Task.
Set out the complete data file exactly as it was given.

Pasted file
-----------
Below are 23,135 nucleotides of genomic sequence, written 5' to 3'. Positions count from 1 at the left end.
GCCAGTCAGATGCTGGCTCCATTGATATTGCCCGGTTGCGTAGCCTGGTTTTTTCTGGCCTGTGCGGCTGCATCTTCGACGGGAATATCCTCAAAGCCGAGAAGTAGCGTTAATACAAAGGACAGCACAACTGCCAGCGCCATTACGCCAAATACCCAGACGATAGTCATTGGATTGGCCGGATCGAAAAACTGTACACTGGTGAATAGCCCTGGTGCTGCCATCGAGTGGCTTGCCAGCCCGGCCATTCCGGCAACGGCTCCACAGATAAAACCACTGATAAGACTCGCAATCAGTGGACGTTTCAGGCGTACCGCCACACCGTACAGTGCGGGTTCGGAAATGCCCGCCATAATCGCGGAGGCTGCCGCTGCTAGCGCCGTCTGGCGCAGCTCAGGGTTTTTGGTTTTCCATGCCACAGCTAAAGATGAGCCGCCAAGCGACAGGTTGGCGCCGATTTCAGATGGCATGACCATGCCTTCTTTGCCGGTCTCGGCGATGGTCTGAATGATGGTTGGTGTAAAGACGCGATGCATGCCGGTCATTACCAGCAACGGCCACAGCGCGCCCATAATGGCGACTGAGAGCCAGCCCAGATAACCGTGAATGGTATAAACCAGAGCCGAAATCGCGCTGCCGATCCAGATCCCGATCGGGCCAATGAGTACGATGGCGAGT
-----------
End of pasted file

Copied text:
Below are 23,135 nucleotides of genomic sequence, written 5' to 3'. Positions count from 1 at the left end.
GCCAGTCAGATGCTGGCTCCATTGATATTGCCCGGTTGCGTAGCCTGGTTTTTTCTGGCCTGTGCGGCTGCATCTTCGACGGGAATATCCTCAAAGCCGAGAAGTAGCGTTAATACAAAGGACAGCACAACTGCCAGCGCCATTACGCCAAATACCCAGACGATAGTCATTGGATTGGCCGGATCGAAAAACTGTACACTGGTGAATAGCCCTGGTGCTGCCATCGAGTGGCTTGCCAGCCCGGCCATTCCGGCAACGGCTCCACAGATAAAACCACTGATAAGACTCGCAATCAGTGGACGTTTCAGGCGTACCGCCACACCGTACAGTGCGGGTTCGGAAATGCCCGCCATAATCGCGGAGGCTGCCGCTGCTAGCGCCGTCTGGCGCAGCTCAGGGTTTTTGGTTTTCCATGCCACAGCTAAAGATGAGCCGCCAAGCGACAGGTTGGCGCCGATTTCAGATGGCATGACCATGCCTTCTTTGCCGGTCTCGGCGATGGTCTGAATGATGGTTGGTGTAAAGACGCGATGCATGCCGGTCATTACCAGCAACGGCCACAGCGCGCCCATAATGGCGACTGAGAGCCAGCCCAGATAACCGTGAATGGTATAAACCAGAGCCGAAATCGCGCTGCCGATCCAGATCCCGATCGGGCCAATGAGTACGATGGCGAGT